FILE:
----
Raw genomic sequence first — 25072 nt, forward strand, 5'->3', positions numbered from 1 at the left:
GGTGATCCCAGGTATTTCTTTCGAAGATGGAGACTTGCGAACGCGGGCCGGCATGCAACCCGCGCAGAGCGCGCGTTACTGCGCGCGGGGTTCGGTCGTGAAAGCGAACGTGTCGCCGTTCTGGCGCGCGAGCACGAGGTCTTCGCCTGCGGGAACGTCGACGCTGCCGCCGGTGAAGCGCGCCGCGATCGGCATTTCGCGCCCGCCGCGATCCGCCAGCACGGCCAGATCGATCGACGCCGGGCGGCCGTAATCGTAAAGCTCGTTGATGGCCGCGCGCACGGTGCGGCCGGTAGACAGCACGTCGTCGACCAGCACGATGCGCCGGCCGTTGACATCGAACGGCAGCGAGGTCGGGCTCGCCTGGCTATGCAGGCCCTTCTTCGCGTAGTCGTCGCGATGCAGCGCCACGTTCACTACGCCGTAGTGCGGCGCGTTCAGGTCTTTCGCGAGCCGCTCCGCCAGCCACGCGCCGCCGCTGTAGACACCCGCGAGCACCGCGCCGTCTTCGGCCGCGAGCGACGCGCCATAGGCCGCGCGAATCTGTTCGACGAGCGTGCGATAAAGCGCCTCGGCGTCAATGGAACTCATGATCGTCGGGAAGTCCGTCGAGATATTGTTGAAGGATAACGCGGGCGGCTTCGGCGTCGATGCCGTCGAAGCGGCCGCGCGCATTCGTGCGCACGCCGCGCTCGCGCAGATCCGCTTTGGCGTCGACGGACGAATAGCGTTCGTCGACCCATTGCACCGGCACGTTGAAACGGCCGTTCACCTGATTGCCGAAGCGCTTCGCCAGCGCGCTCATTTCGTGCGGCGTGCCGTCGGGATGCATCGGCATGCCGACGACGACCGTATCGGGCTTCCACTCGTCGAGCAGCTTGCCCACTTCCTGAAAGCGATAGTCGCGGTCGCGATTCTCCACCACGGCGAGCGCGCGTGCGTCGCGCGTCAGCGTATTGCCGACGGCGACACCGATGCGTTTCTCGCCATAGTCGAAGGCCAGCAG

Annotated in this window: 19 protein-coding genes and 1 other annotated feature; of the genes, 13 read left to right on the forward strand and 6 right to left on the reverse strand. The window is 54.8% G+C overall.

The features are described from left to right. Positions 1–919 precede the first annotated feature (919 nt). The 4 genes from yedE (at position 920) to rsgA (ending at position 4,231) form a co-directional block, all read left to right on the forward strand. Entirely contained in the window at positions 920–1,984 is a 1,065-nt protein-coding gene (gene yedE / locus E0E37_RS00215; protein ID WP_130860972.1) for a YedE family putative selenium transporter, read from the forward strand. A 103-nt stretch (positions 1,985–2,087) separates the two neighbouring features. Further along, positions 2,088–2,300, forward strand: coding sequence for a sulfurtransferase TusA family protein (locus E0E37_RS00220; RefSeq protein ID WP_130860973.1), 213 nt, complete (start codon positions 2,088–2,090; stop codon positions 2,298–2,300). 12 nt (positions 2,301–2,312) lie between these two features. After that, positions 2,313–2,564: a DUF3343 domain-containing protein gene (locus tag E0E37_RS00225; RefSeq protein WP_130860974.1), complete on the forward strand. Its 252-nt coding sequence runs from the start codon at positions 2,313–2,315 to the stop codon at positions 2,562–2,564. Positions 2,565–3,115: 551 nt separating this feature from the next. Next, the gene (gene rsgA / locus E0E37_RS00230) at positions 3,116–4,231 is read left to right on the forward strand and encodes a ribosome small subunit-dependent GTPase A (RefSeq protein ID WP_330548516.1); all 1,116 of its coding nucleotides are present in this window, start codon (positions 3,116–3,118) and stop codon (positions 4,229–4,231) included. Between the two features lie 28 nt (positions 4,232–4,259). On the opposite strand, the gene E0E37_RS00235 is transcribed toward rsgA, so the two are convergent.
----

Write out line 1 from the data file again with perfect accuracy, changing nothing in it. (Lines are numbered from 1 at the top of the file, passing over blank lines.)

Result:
Raw genomic sequence first — 25072 nt, forward strand, 5'->3', positions numbered from 1 at the left: